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The absolute minimum marketing you should do in a time of crises

I write this in a time of crises. The Coronavirus is causing havoc globally on an unseen scale. My own consulting business, Firejuice, is losing clients and maybe your business is too? Clearly, if ever there was a time to fight for survival, it is now.

It is no secret that when it comes to survival, marketing is the first thing that gets chopped, and I won't tell you its wrong. In times like this, you should indeed cut everything non-essential, starting with marketing. But there are two parts to marketing, and I suggest you only cut one down to zero.
Marketing is about sales, and also branding. It is the short and the long term effects of successfully investing in marketing. Short term, it should help your business secure more leads that deliver more sales; long-term it should help raise brand awareness and loyalty.
We spend too little time looking at our businesses from the outside in.
My suggestion is that you cut all marketing activity aimed at generating sales down to zero, bu…

What should the Senior Marketer in your business do?

Everyone in your business is busy. They're busy making stuff, selling stuff, sorting out crises, ordering stock, answering email....and more email...sitting in meetings...and more meetings...making deliveries, issuing invoices, following up on payments...running around, and, sometimes, just acting busy.

But who listens, amongst all this busyness?

Who listens to the customer? Who listens to what the competition is doing? Who listens - carefully - for new opportunities? Who listens to what is happening on the website, social media, on-shelf and generally, in the market?

Crucially, and maybe in summary, who listens to "what the outside world thinks of us"?

I believe the role of a professional listener is that of the most senior marketer in the business. The top marketer is nothing other than the Chief Listening Officer in your company. It sounds passive, even fluffy, I know, but it doesn't have to be.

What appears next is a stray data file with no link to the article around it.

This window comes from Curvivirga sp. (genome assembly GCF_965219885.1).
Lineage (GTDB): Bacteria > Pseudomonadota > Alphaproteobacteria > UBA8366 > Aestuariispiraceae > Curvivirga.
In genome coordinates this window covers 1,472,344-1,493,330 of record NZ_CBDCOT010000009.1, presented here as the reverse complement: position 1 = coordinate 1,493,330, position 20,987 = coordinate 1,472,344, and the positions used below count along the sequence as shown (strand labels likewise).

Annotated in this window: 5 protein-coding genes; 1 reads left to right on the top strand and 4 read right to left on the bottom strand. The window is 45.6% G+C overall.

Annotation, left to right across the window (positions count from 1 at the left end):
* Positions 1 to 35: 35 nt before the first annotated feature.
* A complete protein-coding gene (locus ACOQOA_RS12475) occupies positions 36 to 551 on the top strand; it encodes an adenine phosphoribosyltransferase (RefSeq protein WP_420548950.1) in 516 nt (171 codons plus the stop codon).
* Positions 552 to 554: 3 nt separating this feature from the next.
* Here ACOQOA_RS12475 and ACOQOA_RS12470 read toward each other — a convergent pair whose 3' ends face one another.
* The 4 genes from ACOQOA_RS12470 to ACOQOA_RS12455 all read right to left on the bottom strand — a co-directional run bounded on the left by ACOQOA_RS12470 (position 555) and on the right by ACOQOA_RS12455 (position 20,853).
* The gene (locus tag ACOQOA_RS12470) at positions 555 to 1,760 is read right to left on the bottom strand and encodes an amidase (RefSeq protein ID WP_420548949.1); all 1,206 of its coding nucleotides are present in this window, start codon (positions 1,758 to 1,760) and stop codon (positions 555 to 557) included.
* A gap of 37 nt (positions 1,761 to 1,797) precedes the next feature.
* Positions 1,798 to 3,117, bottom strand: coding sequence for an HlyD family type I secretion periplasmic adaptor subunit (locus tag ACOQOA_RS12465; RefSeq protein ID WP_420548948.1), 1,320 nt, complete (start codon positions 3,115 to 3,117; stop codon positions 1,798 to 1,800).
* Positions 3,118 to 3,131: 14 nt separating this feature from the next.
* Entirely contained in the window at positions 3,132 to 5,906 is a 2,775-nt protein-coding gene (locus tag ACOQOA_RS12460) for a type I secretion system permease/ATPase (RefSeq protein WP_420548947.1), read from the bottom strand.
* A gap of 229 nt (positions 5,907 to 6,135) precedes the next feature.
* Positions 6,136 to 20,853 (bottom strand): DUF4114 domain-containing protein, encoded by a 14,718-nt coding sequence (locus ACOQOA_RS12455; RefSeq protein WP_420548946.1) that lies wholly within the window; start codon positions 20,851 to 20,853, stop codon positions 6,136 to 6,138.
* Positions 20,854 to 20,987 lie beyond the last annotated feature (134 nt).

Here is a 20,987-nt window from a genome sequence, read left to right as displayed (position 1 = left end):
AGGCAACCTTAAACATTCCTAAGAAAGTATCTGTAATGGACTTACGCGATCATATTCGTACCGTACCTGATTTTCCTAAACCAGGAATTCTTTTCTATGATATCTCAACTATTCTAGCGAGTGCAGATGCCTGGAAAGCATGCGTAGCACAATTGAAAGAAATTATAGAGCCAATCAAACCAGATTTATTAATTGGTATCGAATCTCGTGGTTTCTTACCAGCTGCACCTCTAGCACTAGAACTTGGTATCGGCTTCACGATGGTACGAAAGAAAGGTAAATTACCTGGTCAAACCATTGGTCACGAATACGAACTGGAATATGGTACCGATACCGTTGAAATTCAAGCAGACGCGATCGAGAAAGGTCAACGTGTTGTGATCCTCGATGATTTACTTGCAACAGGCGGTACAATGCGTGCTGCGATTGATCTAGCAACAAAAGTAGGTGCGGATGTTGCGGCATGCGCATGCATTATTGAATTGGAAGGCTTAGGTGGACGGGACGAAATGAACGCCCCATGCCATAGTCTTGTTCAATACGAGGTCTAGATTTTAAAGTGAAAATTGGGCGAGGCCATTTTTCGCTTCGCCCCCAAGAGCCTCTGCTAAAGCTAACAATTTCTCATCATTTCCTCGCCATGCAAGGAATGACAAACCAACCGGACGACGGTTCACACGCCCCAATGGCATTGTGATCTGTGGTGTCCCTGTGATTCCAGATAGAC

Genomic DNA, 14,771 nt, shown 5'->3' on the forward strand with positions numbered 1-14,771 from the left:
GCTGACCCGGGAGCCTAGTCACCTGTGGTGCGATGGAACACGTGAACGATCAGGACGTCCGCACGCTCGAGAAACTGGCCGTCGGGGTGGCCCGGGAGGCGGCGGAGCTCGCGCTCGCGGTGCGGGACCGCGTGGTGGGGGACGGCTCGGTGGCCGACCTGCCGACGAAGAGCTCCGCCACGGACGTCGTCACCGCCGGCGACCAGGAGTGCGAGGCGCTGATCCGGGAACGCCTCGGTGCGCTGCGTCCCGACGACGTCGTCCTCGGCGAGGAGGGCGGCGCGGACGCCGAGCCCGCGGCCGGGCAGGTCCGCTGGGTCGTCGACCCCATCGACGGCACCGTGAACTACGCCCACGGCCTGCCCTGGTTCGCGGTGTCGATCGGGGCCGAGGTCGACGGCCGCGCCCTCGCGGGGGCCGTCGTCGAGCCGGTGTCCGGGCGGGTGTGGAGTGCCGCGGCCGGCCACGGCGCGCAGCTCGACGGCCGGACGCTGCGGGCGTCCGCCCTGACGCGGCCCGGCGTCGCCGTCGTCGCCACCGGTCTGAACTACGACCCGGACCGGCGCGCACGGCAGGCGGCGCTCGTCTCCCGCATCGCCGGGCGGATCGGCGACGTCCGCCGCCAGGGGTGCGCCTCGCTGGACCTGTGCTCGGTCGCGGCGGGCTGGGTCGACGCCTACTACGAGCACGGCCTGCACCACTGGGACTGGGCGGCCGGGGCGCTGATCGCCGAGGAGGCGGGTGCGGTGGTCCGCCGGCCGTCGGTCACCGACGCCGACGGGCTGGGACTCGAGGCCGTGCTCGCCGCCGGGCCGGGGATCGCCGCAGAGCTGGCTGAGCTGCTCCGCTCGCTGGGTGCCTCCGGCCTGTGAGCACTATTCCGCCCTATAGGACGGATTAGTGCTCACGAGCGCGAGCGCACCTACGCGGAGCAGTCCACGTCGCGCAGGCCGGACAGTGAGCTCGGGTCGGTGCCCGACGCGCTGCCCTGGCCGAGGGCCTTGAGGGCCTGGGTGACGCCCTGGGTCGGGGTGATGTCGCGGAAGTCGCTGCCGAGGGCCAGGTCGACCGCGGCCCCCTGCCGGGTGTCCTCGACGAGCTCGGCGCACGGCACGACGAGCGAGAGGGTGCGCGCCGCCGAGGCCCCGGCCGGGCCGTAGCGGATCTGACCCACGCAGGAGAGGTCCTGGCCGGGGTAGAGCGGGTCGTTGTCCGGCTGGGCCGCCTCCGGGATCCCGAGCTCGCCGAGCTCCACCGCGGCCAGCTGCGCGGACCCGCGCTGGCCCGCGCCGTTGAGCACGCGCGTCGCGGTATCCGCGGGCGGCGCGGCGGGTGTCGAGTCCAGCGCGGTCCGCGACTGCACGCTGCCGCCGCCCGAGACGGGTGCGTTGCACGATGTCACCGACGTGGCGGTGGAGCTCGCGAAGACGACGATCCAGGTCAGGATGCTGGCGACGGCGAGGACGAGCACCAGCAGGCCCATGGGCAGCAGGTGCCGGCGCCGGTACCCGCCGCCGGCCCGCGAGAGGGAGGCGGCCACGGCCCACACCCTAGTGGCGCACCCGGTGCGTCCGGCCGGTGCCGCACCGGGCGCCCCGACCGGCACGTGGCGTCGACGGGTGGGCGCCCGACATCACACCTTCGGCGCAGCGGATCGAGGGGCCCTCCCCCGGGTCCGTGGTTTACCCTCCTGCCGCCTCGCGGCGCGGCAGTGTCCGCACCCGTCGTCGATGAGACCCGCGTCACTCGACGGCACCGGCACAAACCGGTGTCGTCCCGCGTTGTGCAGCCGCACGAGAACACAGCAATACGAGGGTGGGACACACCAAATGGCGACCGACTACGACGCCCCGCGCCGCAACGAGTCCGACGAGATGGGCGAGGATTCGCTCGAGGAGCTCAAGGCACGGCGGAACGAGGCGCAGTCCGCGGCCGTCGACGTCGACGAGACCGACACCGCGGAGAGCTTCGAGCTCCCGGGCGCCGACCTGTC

For starters, listening - really listening - is an active exercise. I…

Do we need to do marketing?

I've heard this asked repeatedly over the last weeks. Do we need to do marketing?

We are only a small business with little money - do we need to do marketing?
We don't want to become a huge business - do we need to do marketing?
We are an engineering company that get all our work from government contracts  - do we need to do marketing?
We are only a holdings company - do we need to do marketing?

Notice the question isn't "should we do marketing" or "why should we do marketing" but "do we need to do marketing"? It is almost cynical in its assumption. The question really hides a statement; a conviction that "we don't need to do marketing". We, in our situation, don't need to - we can save that money.

I'll leave it to you to decide whether you need to do marketing, or not. My interest is in how you come to your conclusion. How do you decide whether or not your business needs to do marketing, or not? Here are some thought sta…

What to consider when budgeting for marketing

First, let’s get one thing straight, as a business owner you can’t complain about marketing not delivering results if you haven’t kept to your end of the bargain and allocated a budget. The marketing budget sets the rules of the game – it makes it possible to measure - to some degree of accuracy - that magical number called “return on investment”. Everyone wants ROI on marketing spend, yet few know what they plan to invest, i.e. a marketing budget.